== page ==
The word “feminine” and “Masculine” can be used in a number of ways in a wine review, including texture and flavor. I don’t think they are dumb words. Not sure how a word can be dumb. That said, you may are always welcome to open a can of worms here.

  5. Gerald D. Boyd - October 27, 2020

    It’s probably my age, but this looks to me like another tempest in a teacup. Unfortunately, the real answer didn’t appear until three-quarters of the way into the piece: ” Where is the disconnect? I think the answer lies in our tendency today to be too quick to jump to judgement.”

  6. Tom Wark - October 27, 2020

    Gerald, are you saying I buried the lede?

    I really wanted to mainly demonstrate why the calls to ban “masculine” and “feminine” from wine reviews is misguided and stems from a misunderstanding of words. But once you do that, then you ask, so if this really a misunderstanding of words that people should really see, why is it happening….and there we come to the question of jumping to judgement.

  7. Mary Taylor - October 27, 2020

    I would be offended as a man to be associated with over-extracted, blowsy, four-square, high alcohol oak bombs. Is it a sign of vulnerability to be elegant, nuanced, fruit driven, subtle – and mostly not hiding behind a tough exterior? Is femininity associated with the vulnerable, the exposed? And why so?

  8. Tone Kelly - October 27, 2020

    I have not used these terms in a long time. Not because I am afraid to use them or that I am afraid of not being PC. I haven’t used them because they are often vague or imprecise. Words like firm or tannic or big or extracted are more precise. On the other end of the spectrum words like round, ethereal, elegant or soft are more precise. Matt Kramer goes into more detail on why this a better way to communicate.

  9. Jim Ruxin - October 27, 2020


    I wish the rest of the world was attuned to nuances as you. Unfortuantely we all pay for that in so many ways beyond wine. We are in a changing world where the contemporary implication of a word is autiomatically assumed, instead of a more worldly, literate perspective.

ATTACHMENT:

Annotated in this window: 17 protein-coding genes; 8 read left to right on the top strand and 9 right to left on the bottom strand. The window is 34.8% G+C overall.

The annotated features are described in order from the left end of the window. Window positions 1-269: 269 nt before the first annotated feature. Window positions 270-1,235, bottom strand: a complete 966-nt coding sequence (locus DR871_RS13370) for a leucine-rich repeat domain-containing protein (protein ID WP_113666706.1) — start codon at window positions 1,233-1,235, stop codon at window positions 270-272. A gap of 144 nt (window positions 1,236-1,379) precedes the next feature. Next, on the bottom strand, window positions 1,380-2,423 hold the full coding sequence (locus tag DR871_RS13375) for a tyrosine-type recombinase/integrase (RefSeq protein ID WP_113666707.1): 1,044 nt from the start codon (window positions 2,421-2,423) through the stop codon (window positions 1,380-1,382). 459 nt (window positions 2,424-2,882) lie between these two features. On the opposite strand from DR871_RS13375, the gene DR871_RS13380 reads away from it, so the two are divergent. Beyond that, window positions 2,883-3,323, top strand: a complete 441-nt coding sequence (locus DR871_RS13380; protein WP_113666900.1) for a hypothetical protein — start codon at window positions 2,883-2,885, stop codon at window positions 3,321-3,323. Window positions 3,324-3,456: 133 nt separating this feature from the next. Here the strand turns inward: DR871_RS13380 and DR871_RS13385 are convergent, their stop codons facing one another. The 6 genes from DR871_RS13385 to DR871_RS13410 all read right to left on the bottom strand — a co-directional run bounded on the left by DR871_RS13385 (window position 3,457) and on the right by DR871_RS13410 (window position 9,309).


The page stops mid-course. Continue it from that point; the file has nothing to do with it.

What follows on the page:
Nothing can be done about this because language has always been in the process of change. As long as we keep the strict constuctionists oin the Supreme Court from becoming more reductionist, we stand a chance of moving forward as we create our own democratic ideals for this century.

    You smartly pointed out a distinction that matters to only few and there is little to be done about it. Now if only the culture at large would keep its focus on things that really mattered, like unjust treatment of people because of their gender diffferences, that would really make a differfence!

  10. Tom Wark - October 27, 2020

    There is no doubt that words like “feminine” and “masculine” could be used in terribly imprecise ways and that they could be used out of laziness. However, in the hands of a good writer or reviewer, use of these words could help convey important and precise points about a wine.

    My argument is that those who want us to banish these words from the wine lexicon because they say they are offensive or pejorative or foster stereotypes are themselves making very bad arguments that rely on misunderstandings of the meaning of these words. Moreover, their insistance that these words be taken out of the hands of wine writers borders on virtue signaling and wades into the pool of cancel culture.